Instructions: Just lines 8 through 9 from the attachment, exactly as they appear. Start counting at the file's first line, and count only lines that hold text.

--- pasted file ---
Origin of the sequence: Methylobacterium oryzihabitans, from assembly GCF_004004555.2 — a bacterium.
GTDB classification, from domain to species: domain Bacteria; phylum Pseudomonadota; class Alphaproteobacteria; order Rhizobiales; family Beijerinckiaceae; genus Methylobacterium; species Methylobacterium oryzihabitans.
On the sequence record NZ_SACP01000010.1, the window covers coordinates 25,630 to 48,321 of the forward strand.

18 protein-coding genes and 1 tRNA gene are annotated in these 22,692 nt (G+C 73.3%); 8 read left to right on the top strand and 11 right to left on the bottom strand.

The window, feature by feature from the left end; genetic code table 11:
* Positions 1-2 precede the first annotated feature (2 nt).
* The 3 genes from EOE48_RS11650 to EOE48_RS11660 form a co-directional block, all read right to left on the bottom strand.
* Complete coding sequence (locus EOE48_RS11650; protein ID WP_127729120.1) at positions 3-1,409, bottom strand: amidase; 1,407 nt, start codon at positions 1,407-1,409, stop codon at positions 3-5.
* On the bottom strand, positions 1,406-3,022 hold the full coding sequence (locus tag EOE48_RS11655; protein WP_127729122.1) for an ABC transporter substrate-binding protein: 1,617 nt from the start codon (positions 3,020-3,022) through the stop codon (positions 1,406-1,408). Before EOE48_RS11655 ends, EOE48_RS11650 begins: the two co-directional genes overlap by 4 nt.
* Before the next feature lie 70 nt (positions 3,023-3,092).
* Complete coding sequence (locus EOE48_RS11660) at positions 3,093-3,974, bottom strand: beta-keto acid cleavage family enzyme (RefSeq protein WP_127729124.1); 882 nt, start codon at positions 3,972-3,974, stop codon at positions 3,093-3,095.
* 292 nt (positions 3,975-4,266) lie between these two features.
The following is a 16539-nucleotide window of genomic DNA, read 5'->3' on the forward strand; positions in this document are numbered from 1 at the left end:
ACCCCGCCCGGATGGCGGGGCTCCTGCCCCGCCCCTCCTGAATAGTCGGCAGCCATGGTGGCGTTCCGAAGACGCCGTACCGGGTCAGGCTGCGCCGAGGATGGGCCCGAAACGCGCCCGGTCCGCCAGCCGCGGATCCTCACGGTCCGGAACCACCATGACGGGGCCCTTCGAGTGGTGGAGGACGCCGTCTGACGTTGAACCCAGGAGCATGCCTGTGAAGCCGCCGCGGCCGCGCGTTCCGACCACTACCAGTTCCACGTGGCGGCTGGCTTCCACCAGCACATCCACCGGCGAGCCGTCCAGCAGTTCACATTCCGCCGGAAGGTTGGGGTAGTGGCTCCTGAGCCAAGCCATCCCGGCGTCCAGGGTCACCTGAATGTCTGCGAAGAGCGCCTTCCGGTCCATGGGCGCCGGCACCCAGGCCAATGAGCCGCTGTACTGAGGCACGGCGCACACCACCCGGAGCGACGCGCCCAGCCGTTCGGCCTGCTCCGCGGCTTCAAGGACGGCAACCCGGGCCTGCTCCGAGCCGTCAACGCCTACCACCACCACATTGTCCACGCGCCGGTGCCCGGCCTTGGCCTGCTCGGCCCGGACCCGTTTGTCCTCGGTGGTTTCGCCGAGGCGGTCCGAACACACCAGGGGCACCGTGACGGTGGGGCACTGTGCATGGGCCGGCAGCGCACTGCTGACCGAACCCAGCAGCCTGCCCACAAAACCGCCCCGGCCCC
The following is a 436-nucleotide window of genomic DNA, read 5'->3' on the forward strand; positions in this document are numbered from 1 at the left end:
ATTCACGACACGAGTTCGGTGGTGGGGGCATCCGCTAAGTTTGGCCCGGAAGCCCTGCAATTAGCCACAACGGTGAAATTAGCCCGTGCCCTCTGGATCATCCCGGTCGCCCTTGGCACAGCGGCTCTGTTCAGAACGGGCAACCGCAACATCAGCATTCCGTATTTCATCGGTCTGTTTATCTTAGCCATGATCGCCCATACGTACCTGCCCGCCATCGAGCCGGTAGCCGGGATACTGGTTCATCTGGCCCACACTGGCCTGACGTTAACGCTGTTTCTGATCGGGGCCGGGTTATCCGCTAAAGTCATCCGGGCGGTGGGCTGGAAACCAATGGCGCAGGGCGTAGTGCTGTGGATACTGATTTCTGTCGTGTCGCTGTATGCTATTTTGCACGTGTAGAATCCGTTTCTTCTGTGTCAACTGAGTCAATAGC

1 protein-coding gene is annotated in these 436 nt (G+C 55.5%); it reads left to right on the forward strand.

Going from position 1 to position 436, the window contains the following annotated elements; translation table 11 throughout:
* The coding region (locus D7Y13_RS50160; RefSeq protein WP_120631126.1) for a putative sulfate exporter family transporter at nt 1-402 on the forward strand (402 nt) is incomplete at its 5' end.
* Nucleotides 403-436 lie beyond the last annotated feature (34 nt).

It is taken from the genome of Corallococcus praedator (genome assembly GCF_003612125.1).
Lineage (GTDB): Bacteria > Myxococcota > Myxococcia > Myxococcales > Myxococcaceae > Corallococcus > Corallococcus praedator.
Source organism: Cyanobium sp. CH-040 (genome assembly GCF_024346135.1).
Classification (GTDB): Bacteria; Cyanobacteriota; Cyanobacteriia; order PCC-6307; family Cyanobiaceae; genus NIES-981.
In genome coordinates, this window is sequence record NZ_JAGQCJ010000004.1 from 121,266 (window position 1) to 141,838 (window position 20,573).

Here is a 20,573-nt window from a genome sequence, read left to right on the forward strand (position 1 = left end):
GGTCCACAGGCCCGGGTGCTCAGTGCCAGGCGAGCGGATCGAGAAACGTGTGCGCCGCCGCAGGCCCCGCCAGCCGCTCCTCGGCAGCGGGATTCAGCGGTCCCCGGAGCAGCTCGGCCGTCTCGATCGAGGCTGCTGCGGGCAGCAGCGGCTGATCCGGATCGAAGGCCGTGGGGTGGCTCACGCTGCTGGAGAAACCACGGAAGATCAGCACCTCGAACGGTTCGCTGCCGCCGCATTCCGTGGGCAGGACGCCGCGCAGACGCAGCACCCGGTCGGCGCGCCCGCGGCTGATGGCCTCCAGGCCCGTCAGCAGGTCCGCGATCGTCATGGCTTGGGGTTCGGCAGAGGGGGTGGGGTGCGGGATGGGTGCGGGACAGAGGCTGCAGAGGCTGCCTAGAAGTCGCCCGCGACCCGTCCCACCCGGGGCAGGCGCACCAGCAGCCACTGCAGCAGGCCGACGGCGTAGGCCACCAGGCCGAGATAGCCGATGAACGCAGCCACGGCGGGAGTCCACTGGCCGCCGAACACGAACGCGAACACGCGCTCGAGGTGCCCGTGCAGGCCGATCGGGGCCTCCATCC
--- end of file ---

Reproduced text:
* Complete coding sequence (locus EOE48_RS11650; protein ID WP_127729120.1) at positions 3-1,409, bottom strand: amidase; 1,407 nt, start codon at positions 1,407-1,409, stop codon at positions 3-5.
* On the bottom strand, positions 1,406-3,022 hold the full coding sequence (locus tag EOE48_RS11655; protein WP_127729122.1) for an ABC transporter substrate-binding protein: 1,617 nt from the start codon (positions 3,020-3,022) through the stop codon (positions 1,406-1,408). Before EOE48_RS11655 ends, EOE48_RS11650 begins: the two co-directional genes overlap by 4 nt.